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Diagnosis and Nonsurgical Management of Osteoarthritis
  1. A C JONES
  1. Nottingham City Hospital

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    Diagnosis and Nonsurgical Management of Osteoarthritis. By Kenneth D Brandt. (Pp 225; $17.95.) Caddo, OK: Professional Communications Inc, 1996. ISBN 1-884735-09-6.

    Thought provoking, exciting, punchy but sometimes leaving the reader wishing the book was longer—not always the case with many textbooks. Dr Brandt has performed a superb task in condensing much of the current knowledge and indeed theory of osteoarthritis into such a compact and readable book. It is subdivided into four sections:

    Part 1 “General information” contains a brief overview of the theoretical basis of osteoarthritis. While comprehensive in its scope, it is this section of the book that often left me wanting more. The book is, however, aimed more at primary care physicians than at readers specifically interested in osteoarthritis, and one would hope that the easy style of this section would stimulate the reader to look further afield.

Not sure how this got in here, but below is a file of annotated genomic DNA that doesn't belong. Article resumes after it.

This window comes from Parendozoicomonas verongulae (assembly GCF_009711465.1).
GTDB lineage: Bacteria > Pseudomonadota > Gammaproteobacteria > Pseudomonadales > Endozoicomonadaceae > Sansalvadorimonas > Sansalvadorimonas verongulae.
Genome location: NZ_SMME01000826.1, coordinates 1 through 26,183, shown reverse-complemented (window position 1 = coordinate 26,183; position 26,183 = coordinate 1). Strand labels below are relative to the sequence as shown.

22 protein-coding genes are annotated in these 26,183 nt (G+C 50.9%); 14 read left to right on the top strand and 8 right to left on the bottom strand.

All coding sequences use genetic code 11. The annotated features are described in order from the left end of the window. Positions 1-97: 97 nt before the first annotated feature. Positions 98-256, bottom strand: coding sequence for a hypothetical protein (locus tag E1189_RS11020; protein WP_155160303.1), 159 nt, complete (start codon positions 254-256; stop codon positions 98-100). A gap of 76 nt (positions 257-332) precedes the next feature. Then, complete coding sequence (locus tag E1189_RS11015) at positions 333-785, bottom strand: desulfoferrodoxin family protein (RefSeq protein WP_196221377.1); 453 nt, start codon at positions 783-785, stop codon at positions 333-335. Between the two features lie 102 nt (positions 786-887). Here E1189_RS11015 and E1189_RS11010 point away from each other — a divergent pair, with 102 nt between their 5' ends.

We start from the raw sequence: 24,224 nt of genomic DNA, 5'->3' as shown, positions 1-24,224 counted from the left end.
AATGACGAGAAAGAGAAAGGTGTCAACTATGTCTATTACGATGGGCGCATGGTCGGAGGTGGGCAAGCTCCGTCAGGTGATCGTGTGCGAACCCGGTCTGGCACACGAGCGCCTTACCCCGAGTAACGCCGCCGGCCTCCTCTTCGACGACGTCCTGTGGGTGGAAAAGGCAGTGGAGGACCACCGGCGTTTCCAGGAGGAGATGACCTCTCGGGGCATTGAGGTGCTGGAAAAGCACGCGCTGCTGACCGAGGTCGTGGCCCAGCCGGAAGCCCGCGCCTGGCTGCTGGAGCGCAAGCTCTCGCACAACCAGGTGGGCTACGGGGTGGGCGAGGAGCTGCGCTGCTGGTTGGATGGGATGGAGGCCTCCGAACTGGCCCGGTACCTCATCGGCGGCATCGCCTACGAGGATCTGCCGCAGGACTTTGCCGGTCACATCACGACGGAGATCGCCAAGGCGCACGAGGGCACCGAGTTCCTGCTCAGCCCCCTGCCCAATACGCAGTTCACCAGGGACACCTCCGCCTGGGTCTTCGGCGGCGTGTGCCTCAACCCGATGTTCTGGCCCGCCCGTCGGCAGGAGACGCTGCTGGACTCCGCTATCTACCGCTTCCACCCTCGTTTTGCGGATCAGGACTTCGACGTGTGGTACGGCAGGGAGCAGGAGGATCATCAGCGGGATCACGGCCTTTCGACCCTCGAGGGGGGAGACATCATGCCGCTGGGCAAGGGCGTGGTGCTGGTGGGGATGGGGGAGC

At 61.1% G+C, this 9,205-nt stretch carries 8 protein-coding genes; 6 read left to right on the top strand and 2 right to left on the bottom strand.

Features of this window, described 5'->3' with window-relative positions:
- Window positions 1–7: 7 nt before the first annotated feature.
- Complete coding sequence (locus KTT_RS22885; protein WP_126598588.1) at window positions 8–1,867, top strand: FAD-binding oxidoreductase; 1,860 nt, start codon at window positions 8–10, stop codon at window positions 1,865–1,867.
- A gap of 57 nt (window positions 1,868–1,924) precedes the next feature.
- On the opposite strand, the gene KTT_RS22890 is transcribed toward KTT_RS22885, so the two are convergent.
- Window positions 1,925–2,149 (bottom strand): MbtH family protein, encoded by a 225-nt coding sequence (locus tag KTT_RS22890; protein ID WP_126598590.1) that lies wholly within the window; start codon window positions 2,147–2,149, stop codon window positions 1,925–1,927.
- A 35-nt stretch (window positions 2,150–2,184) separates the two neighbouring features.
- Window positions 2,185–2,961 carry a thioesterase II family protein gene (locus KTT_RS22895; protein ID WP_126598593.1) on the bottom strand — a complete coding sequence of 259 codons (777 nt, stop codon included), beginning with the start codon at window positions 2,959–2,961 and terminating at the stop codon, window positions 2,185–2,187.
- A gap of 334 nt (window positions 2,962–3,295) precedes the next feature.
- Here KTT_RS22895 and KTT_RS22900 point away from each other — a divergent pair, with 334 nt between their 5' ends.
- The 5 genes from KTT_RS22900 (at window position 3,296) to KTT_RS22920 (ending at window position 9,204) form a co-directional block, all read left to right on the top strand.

Part 2 “Diagnosis of osteoarthritis” covers the diagnosis and assessment of osteoarthritis from a very practical clinical perspective. It also tackles the issue of coexistent diagnoses and practical pitfalls, an aspect that is often overlooked. Illustrative case histories help make the subject come alive.

    Part 3 “Therapy for osteoarthritis” is a comprehensive review of drug and non-drug treatment for osteoarthritis and deceptively contains within it a broad bibliography to support its recommendations.

    Part 4 “Conclusion” contains algorithms for the treatment of osteoarthritis and from a personal perspective I instinctively shrank away from this section. The algorithms do, however, have a refreshing approach to non-drug treatment and for those who like them, are very appropriate although one might now quibble with the choice of naproxen as the NSAID in some of them. This section is perhaps the only one really to reflect a North American approach to osteoarthritis.

    This book has succeeded beautifully in its aim to provide a brief overview of osteoarthritis to primary care physicians. It will also appeal to those who wish to develop an interest in the subject. My only reservation is in the narrowness of its subject matter and it remains to be seen if its target audience will buy such a focused book. I hope they do, not least to prevent my well thumbed copy disappearing!

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